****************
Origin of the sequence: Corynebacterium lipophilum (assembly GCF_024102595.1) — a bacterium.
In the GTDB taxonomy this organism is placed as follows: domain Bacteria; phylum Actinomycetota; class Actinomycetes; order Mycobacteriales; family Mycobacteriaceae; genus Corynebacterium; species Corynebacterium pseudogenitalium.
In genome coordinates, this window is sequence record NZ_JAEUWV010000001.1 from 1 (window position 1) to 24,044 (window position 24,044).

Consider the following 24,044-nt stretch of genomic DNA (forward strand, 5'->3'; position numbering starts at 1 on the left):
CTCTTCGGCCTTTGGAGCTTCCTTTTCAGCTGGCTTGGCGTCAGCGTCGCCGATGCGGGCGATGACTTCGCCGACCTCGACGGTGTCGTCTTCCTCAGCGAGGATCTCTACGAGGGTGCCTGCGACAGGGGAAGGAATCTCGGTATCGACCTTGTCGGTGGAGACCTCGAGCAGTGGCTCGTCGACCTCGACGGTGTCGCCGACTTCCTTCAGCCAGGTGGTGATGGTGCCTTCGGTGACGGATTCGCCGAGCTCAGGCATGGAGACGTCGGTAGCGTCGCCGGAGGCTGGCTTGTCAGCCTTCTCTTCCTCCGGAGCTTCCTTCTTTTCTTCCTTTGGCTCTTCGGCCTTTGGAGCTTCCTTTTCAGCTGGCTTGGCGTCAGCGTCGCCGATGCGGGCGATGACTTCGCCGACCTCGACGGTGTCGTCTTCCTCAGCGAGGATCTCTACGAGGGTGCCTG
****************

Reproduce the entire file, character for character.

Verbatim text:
Origin of the sequence: Corynebacterium lipophilum (assembly GCF_024102595.1) — a bacterium.
In the GTDB taxonomy this organism is placed as follows: domain Bacteria; phylum Actinomycetota; class Actinomycetes; order Mycobacteriales; family Mycobacteriaceae; genus Corynebacterium; species Corynebacterium pseudogenitalium.
In genome coordinates, this window is sequence record NZ_JAEUWV010000001.1 from 1 (window position 1) to 24,044 (window position 24,044).

Consider the following 24,044-nt stretch of genomic DNA (forward strand, 5'->3'; position numbering starts at 1 on the left):
CTCTTCGGCCTTTGGAGCTTCCTTTTCAGCTGGCTTGGCGTCAGCGTCGCCGATGCGGGCGATGACTTCGCCGACCTCGACGGTGTCGTCTTCCTCAGCGAGGATCTCTACGAGGGTGCCTGCGACAGGGGAAGGAATCTCGGTATCGACCTTGTCGGTGGAGACCTCGAGCAGTGGCTCGTCGACCTCGACGGTGTCGCCGACTTCCTTCAGCCAGGTGGTGATGGTGCCTTCGGTGACGGATTCGCCGAGCTCAGGCATGGAGACGTCGGTAGCGTCGCCGGAGGCTGGCTTGTCAGCCTTCTCTTCCTCCGGAGCTTCCTTCTTTTCTTCCTTTGGCTCTTCGGCCTTTGGAGCTTCCTTTTCAGCTGGCTTGGCGTCAGCGTCGCCGATGCGGGCGATGACTTCGCCGACCTCGACGGTGTCGTCTTCCTCAGCGAGGATCTCTACGAGGGTGCCTG